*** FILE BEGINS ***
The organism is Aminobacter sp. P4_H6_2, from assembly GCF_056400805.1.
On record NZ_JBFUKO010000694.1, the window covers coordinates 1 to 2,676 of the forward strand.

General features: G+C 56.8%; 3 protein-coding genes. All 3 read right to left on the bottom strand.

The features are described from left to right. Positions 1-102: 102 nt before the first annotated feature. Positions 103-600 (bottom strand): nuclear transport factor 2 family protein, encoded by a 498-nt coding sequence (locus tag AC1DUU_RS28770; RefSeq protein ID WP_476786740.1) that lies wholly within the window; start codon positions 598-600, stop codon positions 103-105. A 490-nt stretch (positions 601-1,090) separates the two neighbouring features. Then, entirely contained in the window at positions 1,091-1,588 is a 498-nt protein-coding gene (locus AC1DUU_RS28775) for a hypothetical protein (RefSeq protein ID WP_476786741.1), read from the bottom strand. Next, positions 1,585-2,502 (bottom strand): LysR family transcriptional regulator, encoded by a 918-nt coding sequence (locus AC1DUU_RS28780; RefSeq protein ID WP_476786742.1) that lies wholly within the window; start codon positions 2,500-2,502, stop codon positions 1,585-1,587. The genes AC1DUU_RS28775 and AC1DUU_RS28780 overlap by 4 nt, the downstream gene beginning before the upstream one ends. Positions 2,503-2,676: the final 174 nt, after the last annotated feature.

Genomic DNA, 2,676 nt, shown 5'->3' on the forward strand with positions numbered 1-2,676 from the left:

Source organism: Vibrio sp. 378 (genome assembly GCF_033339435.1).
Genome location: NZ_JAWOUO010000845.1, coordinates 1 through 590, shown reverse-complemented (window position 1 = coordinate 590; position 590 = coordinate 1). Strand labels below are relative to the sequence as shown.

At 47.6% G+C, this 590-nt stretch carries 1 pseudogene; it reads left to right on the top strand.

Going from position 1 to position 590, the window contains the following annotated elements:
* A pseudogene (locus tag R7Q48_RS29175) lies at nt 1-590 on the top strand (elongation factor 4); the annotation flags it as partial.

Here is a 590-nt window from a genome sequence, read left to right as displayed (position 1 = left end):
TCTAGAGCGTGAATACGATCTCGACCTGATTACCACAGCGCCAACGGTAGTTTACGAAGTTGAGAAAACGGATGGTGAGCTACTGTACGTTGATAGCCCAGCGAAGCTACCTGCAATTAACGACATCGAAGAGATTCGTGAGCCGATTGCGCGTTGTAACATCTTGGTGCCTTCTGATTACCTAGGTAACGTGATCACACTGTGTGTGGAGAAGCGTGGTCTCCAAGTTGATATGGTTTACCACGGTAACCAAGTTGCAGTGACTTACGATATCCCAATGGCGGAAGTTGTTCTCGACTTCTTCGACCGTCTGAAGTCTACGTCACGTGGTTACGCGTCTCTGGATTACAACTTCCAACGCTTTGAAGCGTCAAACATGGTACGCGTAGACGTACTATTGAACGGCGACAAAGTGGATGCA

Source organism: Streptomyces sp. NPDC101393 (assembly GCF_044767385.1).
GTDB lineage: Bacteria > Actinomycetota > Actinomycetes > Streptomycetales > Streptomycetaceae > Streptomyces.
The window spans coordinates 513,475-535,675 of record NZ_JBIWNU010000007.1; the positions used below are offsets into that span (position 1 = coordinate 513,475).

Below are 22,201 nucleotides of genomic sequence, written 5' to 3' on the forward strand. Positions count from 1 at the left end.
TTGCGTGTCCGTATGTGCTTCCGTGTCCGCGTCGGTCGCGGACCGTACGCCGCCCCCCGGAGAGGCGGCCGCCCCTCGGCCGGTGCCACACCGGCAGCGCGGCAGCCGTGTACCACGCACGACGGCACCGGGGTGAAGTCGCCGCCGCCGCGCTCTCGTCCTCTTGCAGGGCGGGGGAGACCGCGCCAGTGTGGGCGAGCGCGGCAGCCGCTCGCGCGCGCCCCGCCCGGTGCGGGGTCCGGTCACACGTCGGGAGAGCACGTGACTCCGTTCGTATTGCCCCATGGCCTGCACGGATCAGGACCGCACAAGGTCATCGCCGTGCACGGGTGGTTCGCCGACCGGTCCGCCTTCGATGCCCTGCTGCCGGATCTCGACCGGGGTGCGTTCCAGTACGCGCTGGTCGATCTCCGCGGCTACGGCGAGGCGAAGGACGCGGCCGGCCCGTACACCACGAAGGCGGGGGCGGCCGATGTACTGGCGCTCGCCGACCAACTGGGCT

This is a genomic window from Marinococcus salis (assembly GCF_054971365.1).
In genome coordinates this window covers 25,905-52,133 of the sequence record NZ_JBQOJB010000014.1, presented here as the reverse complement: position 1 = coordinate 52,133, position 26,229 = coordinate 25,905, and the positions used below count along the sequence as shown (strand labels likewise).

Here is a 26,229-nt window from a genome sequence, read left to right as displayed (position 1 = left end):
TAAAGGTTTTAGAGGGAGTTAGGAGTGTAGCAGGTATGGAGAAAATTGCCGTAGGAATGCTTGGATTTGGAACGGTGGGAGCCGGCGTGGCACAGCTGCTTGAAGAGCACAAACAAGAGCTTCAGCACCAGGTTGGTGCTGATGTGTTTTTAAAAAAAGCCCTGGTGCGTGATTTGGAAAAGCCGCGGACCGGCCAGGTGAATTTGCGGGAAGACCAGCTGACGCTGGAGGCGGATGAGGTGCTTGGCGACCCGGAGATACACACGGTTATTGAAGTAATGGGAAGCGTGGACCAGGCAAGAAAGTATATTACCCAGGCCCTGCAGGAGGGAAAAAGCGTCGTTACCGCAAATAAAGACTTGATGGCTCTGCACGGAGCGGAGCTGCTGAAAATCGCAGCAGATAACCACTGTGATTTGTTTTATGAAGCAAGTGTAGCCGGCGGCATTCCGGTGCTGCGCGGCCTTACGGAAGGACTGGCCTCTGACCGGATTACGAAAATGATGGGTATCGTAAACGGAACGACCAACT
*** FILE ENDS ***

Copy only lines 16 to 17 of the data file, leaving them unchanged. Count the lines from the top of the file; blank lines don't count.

Below are 22,201 nucleotides of genomic sequence, written 5' to 3' on the forward strand. Positions count from 1 at the left end.
TTGCGTGTCCGTATGTGCTTCCGTGTCCGCGTCGGTCGCGGACCGTACGCCGCCCCCCGGAGAGGCGGCCGCCCCTCGGCCGGTGCCACACCGGCAGCGCGGCAGCCGTGTACCACGCACGACGGCACCGGGGTGAAGTCGCCGCCGCCGCGCTCTCGTCCTCTTGCAGGGCGGGGGAGACCGCGCCAGTGTGGGCGAGCGCGGCAGCCGCTCGCGCGCGCCCCGCCCGGTGCGGGGTCCGGTCACACGTCGGGAGAGCACGTGACTCCGTTCGTATTGCCCCATGGCCTGCACGGATCAGGACCGCACAAGGTCATCGCCGTGCACGGGTGGTTCGCCGACCGGTCCGCCTTCGATGCCCTGCTGCCGGATCTCGACCGGGGTGCGTTCCAGTACGCGCTGGTCGATCTCCGCGGCTACGGCGAGGCGAAGGACGCGGCCGGCCCGTACACCACGAAGGCGGGGGCGGCCGATGTACTGGCGCTCGCCGACCAACTGGGCT